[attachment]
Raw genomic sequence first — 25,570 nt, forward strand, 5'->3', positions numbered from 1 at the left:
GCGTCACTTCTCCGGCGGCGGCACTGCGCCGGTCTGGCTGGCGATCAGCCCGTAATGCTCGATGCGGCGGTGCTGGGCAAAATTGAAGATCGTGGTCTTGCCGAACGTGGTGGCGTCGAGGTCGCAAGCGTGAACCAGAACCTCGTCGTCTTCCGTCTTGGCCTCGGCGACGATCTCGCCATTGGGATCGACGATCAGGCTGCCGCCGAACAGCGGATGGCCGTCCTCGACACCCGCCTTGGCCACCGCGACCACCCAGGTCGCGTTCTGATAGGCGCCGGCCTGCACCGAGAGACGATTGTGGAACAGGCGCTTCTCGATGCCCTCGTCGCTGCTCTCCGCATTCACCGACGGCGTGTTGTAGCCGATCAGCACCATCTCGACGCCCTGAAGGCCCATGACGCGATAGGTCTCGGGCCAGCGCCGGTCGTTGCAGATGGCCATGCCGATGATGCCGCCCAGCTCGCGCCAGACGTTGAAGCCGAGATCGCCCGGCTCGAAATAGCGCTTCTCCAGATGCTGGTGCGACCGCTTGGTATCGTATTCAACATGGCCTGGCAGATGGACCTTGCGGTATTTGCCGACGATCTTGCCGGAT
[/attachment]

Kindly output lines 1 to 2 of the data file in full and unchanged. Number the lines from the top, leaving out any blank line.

Raw genomic sequence first — 25,570 nt, forward strand, 5'->3', positions numbered from 1 at the left:
GCGTCACTTCTCCGGCGGCGGCACTGCGCCGGTCTGGCTGGCGATCAGCCCGTAATGCTCGATGCGGCGGTGCTGGGCAAAATTGAAGATCGTGGTCTTGCCGAACGTGGTGGCGTCGAGGTCGCAAGCGTGAACCAGAACCTCGTCGTCTTCCGTCTTGGCCTCGGCGACGATCTCGCCATTGGGATCGACGATCAGGCTGCCGCCGAACAGCGGATGGCCGTCCTCGACACCCGCCTTGGCCACCGCGACCACCCAGGTCGCGTTCTGATAGGCGCCGGCCTGCACCGAGAGACGATTGTGGAACAGGCGCTTCTCGATGCCCTCGTCGCTGCTCTCCGCATTCACCGACGGCGTGTTGTAGCCGATCAGCACCATCTCGACGCCCTGAAGGCCCATGACGCGATAGGTCTCGGGCCAGCGCCGGTCGTTGCAGATGGCCATGCCGATGATGCCGCCCAGCTCGCGCCAGACGTTGAAGCCGAGATCGCCCGGCTCGAAATAGCGCTTCTCCAGATGCTGGTGCGACCGCTTGGTATCGTATTCAACATGGCCTGGCAGATGGACCTTGCGGTATTTGCCGACGATCTTGCCGGAT